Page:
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Art This Week: Grotesque Femininity and Basquiat’s Travels

Margot Bergman,Bea, 2016, acrylic on canvas, 50 x 40 inches (127 x 101.6 cm) (image via Anton Kern Gallery)

Family Album
Opening Wednesday, June 26 at Anton Kern Gallery, 6 pm to 8 pm. On view through August 16.

Margot Bergman’s paintings draw you in, both with their rich colors and their appeal that’s grotesque, realistic, and dreamlike all at once. It makes sense, then, that she paints “imagined people,” abiding by only the rules of her brain when bringing brush to canvas. A selection of her curious, feminine creations will be on view at Anton Kern Gallery starting this Wednesday; Bergman usually only exhibits paintings, but Family Album will also include an array of “theatrical photographs” taken by the artist, featuring subjects posing with portions of Bergman’s collection of dolls and figurines.

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The 37th Mermaid Parade Was a Sight to Sea

This past weekend marked the longest day of the year–and also the wildest. Sea creatures of all stripes and scales glittered under the Coney Island sun on Saturday as the 37th annual Mermaid Parade made its way down Surf Avenue, with Arlo and Nora Guthrie serving as King and Queen Neptune. Watch our video to see the seahorses, pirates, and the utterly unclassifiable.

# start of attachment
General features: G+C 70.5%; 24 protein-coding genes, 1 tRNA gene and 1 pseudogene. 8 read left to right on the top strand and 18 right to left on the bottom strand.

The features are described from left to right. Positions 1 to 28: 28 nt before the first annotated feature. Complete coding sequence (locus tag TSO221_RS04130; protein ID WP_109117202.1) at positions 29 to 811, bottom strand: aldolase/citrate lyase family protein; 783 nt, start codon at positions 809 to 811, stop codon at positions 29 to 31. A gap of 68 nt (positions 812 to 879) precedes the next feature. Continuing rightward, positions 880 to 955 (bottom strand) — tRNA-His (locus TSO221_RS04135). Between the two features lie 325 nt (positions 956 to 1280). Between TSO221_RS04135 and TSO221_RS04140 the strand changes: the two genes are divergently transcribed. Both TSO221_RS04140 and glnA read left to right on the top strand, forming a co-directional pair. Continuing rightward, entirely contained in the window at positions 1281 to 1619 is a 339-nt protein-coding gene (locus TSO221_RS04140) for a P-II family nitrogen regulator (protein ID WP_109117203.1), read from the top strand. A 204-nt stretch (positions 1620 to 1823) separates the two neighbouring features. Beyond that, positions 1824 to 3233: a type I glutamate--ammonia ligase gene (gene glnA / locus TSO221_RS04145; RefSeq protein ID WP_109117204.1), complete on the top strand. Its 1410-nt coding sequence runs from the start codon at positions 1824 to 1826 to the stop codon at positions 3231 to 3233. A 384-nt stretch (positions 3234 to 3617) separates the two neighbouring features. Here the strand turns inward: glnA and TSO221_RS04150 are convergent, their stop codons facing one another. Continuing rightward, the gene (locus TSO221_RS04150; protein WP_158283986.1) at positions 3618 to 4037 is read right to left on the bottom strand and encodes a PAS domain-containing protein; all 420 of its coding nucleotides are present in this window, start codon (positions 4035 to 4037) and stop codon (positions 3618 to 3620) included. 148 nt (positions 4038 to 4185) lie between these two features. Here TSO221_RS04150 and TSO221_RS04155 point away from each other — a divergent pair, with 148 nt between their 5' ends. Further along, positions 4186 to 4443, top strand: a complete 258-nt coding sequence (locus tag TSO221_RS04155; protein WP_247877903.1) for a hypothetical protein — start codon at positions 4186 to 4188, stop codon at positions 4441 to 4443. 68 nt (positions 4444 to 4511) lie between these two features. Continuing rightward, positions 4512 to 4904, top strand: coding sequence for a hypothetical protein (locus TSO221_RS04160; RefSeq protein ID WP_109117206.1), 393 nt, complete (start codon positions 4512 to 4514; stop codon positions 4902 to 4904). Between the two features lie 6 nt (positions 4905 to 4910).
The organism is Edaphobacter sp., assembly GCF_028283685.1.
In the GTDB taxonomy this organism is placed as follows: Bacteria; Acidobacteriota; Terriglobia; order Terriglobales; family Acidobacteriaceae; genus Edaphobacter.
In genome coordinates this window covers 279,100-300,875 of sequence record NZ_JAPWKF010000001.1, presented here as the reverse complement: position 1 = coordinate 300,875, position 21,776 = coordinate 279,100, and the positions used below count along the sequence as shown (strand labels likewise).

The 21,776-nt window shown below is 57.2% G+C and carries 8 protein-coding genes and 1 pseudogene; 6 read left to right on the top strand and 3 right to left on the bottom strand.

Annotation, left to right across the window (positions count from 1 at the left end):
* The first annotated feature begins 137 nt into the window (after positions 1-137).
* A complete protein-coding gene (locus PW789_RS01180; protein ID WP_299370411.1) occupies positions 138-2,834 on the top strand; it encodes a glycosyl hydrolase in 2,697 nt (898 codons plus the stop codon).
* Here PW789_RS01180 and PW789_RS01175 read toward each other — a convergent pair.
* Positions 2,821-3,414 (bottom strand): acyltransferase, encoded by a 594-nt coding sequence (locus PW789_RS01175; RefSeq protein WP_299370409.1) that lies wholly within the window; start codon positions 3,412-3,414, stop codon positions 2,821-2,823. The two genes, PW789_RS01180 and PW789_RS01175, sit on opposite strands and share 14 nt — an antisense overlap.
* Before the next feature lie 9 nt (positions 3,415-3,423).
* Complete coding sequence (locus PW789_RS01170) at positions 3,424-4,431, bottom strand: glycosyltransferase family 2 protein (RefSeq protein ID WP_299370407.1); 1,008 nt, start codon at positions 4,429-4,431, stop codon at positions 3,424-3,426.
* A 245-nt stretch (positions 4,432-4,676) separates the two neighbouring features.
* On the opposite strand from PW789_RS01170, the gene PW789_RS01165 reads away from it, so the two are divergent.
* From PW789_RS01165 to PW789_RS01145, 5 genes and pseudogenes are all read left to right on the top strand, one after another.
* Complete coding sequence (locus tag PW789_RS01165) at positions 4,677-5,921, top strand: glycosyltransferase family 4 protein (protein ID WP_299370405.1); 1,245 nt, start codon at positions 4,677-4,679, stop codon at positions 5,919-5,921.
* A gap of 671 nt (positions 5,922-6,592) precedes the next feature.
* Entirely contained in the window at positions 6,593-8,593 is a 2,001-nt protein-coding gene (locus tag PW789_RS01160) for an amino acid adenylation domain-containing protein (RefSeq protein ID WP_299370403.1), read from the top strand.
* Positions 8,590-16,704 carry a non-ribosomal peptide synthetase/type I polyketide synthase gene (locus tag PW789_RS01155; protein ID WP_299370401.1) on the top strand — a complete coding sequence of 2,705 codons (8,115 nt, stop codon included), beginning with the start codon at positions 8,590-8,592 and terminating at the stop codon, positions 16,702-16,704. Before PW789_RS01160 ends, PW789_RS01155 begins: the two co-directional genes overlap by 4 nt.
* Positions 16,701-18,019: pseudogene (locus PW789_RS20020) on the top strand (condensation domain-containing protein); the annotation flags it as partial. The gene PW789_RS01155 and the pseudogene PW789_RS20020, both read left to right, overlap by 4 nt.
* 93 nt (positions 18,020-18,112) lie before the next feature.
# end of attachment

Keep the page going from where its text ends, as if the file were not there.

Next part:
Video by Roberto Bosoms.

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Think Strays Are Cute? ‘The Cat Rescuers’ Will Give You Paws

Latonya “Sassee” Walker (images courtesy of “The Cat Rescuers”)

For four years, New York film directors Rob Fruchtman and Steven Lawrence followed cat rescuers as these unsung heroes went about the uphill battle of feeding, adopting, trapping and neutering Brooklyn’s exploding population of street cats. After a successful Kickstarter campaign, the resulting documentary, The Cat Rescuers, starts its national theatrical run at the IFC Center on July 5. More →

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After Popping Up in Clubs and Venues, Kichin Opens a Restaurant Of Its Own

(photo: Mary Kang)